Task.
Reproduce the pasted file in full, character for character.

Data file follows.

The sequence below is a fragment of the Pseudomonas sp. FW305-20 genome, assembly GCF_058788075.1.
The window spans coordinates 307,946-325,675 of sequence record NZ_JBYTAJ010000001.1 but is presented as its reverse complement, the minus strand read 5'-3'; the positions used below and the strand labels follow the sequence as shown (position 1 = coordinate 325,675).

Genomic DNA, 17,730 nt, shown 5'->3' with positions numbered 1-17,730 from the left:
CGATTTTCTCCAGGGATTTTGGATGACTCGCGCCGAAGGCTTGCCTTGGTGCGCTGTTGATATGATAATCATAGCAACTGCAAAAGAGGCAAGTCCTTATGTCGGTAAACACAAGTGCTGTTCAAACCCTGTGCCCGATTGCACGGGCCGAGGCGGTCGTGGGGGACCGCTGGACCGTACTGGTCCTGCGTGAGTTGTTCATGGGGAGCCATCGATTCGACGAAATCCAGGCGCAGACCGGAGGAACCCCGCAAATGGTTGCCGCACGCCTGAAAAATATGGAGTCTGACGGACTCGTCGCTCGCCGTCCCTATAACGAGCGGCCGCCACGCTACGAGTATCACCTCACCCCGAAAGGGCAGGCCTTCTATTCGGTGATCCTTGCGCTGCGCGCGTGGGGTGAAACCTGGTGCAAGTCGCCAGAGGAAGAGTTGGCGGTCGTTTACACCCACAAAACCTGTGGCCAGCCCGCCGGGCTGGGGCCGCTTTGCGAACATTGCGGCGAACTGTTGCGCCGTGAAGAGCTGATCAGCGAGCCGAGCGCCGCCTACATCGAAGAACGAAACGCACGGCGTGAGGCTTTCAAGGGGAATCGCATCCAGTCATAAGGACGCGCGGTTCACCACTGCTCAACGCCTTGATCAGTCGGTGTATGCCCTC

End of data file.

The sequence below is a fragment of the Pseudomonas sp. FW305-20 genome, assembly GCF_058788075.1.
The window spans coordinates 307,946-325,675 of sequence record NZ_JBYTAJ010000001.1 but is presented as its reverse complement, the minus strand read 5'-3'; the positions used below and the strand labels follow the sequence as shown (position 1 = coordinate 325,675).

Genomic DNA, 17,730 nt, shown 5'->3' with positions numbered 1-17,730 from the left:
CGATTTTCTCCAGGGATTTTGGATGACTCGCGCCGAAGGCTTGCCTTGGTGCGCTGTTGATATGATAATCATAGCAACTGCAAAAGAGGCAAGTCCTTATGTCGGTAAACACAAGTGCTGTTCAAACCCTGTGCCCGATTGCACGGGCCGAGGCGGTCGTGGGGGACCGCTGGACCGTACTGGTCCTGCGTGAGTTGTTCATGGGGAGCCATCGATTCGACGAAATCCAGGCGCAGACCGGAGGAACCCCGCAAATGGTTGCCGCACGCCTGAAAAATATGGAGTCTGACGGACTCGTCGCTCGCCGTCCCTATAACGAGCGGCCGCCACGCTACGAGTATCACCTCACCCCGAAAGGGCAGGCCTTCTATTCGGTGATCCTTGCGCTGCGCGCGTGGGGTGAAACCTGGTGCAAGTCGCCAGAGGAAGAGTTGGCGGTCGTTTACACCCACAAAACCTGTGGCCAGCCCGCCGGGCTGGGGCCGCTTTGCGAACATTGCGGCGAACTGTTGCGCCGTGAAGAGCTGATCAGCGAGCCGAGCGCCGCCTACATCGAAGAACGAAACGCACGGCGTGAGGCTTTCAAGGGGAATCGCATCCAGTCATAAGGACGCGCGGTTCACCACTGCTCAACGCCTTGATCAGTCGGTGTATGCCCTC